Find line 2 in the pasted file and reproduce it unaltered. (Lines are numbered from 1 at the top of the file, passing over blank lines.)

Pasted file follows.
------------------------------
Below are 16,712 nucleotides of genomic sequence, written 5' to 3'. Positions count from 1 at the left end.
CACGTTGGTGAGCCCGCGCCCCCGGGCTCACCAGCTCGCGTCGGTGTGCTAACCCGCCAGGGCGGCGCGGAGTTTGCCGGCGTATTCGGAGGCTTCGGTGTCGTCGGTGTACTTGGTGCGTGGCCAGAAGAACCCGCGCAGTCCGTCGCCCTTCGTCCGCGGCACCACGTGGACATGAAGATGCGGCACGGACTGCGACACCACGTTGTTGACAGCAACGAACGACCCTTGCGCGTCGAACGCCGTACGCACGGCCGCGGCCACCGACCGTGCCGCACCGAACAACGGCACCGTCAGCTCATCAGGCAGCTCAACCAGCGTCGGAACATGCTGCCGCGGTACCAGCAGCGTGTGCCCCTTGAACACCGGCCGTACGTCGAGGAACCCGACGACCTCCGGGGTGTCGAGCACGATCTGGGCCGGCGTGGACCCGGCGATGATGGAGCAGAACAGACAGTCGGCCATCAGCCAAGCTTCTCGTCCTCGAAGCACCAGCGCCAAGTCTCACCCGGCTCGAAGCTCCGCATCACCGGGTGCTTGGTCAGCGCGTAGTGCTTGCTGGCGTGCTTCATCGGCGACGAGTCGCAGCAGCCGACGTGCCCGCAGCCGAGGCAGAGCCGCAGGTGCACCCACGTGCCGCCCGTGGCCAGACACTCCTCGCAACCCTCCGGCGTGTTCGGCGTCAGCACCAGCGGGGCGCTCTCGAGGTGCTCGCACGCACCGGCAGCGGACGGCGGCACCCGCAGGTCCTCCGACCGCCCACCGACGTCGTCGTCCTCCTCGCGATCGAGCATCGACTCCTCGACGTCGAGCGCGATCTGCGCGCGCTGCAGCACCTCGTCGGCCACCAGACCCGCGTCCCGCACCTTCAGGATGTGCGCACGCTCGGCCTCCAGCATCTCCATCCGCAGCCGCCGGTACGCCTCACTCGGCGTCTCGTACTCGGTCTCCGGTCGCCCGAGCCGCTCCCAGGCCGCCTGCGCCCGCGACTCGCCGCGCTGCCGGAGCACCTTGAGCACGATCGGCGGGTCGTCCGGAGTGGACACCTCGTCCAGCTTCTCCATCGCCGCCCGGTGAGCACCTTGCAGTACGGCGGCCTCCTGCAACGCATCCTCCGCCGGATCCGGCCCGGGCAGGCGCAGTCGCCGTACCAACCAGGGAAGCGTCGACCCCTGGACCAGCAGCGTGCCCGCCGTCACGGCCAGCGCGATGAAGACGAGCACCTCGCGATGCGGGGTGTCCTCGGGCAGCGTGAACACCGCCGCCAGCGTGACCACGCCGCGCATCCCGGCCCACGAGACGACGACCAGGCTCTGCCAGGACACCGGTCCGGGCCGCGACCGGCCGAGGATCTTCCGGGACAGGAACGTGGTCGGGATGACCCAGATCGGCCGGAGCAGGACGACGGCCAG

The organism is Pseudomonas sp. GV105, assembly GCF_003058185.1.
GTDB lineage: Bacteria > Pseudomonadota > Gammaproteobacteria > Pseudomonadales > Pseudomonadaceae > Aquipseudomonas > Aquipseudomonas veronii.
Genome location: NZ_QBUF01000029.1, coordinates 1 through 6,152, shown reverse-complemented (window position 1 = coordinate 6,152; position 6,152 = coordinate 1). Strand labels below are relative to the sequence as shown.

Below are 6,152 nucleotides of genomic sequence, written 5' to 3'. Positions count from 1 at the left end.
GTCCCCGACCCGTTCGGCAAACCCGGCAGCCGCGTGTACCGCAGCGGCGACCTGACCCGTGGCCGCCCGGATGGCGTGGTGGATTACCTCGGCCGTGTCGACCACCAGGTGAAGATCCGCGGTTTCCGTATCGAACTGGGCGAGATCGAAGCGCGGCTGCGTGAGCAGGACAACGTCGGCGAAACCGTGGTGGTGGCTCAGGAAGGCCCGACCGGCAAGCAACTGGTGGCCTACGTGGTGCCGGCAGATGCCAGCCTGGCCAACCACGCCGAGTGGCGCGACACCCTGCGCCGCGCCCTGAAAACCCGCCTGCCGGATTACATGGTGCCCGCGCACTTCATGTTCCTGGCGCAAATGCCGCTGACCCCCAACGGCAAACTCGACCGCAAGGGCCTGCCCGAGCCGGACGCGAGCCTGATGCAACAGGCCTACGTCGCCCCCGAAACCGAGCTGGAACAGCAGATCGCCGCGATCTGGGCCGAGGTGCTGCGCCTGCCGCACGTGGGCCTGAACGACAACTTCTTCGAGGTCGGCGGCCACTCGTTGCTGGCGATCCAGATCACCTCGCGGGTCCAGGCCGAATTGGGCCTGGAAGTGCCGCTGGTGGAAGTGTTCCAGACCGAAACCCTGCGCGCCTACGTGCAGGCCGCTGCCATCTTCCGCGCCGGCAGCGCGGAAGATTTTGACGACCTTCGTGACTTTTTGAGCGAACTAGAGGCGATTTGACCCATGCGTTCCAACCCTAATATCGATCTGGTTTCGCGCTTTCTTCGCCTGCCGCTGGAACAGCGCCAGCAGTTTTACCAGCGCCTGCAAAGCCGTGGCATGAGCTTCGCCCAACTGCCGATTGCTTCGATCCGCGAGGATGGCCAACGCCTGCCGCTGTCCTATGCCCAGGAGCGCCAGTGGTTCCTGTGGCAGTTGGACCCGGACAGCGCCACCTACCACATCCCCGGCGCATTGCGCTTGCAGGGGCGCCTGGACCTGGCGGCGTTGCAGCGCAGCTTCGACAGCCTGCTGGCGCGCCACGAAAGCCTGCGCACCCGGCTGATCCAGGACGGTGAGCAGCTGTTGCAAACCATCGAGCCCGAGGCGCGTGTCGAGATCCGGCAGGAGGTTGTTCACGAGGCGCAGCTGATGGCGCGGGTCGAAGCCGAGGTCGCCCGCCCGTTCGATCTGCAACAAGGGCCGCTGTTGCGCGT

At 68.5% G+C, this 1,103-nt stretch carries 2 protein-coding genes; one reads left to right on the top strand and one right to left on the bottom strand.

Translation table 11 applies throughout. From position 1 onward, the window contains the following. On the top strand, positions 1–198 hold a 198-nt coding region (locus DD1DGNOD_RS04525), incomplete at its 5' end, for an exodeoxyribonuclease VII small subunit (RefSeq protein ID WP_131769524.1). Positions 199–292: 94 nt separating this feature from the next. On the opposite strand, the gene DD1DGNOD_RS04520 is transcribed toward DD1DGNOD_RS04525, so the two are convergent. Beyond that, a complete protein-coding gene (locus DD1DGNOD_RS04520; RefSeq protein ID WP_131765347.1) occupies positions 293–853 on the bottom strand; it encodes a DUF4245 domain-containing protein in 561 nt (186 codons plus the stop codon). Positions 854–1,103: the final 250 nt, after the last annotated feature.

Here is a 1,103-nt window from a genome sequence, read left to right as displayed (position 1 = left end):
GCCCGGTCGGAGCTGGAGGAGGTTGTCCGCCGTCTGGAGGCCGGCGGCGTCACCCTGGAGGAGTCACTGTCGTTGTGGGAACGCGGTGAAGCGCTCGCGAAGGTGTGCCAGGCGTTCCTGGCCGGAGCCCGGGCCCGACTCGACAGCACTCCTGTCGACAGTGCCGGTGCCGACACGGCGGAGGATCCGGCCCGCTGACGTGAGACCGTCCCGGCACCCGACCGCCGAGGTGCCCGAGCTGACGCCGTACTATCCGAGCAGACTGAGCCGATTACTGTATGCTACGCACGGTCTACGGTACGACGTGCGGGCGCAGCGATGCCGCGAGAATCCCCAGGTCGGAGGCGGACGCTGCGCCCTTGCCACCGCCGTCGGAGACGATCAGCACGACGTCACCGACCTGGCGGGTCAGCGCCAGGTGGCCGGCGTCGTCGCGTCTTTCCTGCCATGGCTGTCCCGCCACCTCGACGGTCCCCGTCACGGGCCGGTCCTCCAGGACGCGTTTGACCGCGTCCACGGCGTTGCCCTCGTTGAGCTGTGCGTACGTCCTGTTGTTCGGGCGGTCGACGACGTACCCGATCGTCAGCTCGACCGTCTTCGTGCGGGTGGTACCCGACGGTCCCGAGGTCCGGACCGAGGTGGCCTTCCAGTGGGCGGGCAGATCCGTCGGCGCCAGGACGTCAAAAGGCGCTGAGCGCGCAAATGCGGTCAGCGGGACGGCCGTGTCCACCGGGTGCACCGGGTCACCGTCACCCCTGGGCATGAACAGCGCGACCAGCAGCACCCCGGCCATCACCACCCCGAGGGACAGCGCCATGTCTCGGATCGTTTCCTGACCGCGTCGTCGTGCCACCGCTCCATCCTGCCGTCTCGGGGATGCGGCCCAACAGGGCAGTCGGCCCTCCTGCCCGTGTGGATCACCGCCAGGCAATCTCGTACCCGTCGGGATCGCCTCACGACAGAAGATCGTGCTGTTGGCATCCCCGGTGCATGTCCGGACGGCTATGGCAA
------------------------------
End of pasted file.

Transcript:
CACGTTGGTGAGCCCGCGCCCCCGGGCTCACCAGCTCGCGTCGGTGTGCTAACCCGCCAGGGCGGCGCGGAGTTTGCCGGCGTATTCGGAGGCTTCGGTGTCGTCGGTGTACTTGGTGCGTGGCCAGAAGAACCCGCGCAGTCCGTCGCCCTTCGTCCGCGGCACCACGTGGACATGAAGATGCGGCACGGACTGCGACACCACGTTGTTGACAGCAACGAACGACCCTTGCGCGTCGAACGCCGTACGCACGGCCGCGGCCACCGACCGTGCCGCACCGAACAACGGCACCGTCAGCTCATCAGGCAGCTCAACCAGCGTCGGAACATGCTGCCGCGGTACCAGCAGCGTGTGCCCCTTGAACACCGGCCGTACGTCGAGGAACCCGACGACCTCCGGGGTGTCGAGCACGATCTGGGCCGGCGTGGACCCGGCGATGATGGAGCAGAACAGACAGTCGGCCATCAGCCAAGCTTCTCGTCCTCGAAGCACCAGCGCCAAGTCTCACCCGGCTCGAAGCTCCGCATCACCGGGTGCTTGGTCAGCGCGTAGTGCTTGCTGGCGTGCTTCATCGGCGACGAGTCGCAGCAGCCGACGTGCCCGCAGCCGAGGCAGAGCCGCAGGTGCACCCACGTGCCGCCCGTGGCCAGACACTCCTCGCAACCCTCCGGCGTGTTCGGCGTCAGCACCAGCGGGGCGCTCTCGAGGTGCTCGCACGCACCGGCAGCGGACGGCGGCACCCGCAGGTCCTCCGACCGCCCACCGACGTCGTCGTCCTCCTCGCGATCGAGCATCGACTCCTCGACGTCGAGCGCGATCTGCGCGCGCTGCAGCACCTCGTCGGCCACCAGACCCGCGTCCCGCACCTTCAGGATGTGCGCACGCTCGGCCTCCAGCATCTCCATCCGCAGCCGCCGGTACGCCTCACTCGGCGTCTCGTACTCGGTCTCCGGTCGCCCGAGCCGCTCCCAGGCCGCCTGCGCCCGCGACTCGCCGCGCTGCCGGAGCACCTTGAGCACGATCGGCGGGTCGTCCGGAGTGGACACCTCGTCCAGCTTCTCCATCGCCGCCCGGTGAGCACCTTGCAGTACGGCGGCCTCCTGCAACGCATCCTCCGCCGGATCCGGCCCGGGCAGGCGCAGTCGCCGTACCAACCAGGGAAGCGTCGACCCCTGGACCAGCAGCGTGCCCGCCGTCACGGCCAGCGCGATGAAGACGAGCACCTCGCGATGCGGGGTGTCCTCGGGCAGCGTGAACACCGCCGCCAGCGTGACCACGCCGCGCATCCCGGCCCACGAGACGACGACCAGGCTCTGCCAGGACACCGGTCCGGGCCGCGACCGGCCGAGGATCTTCCGGGACAGGAACGTGGTCGGGATGACCCAGATCGGCCGGAGCAGGACGACGGCCAG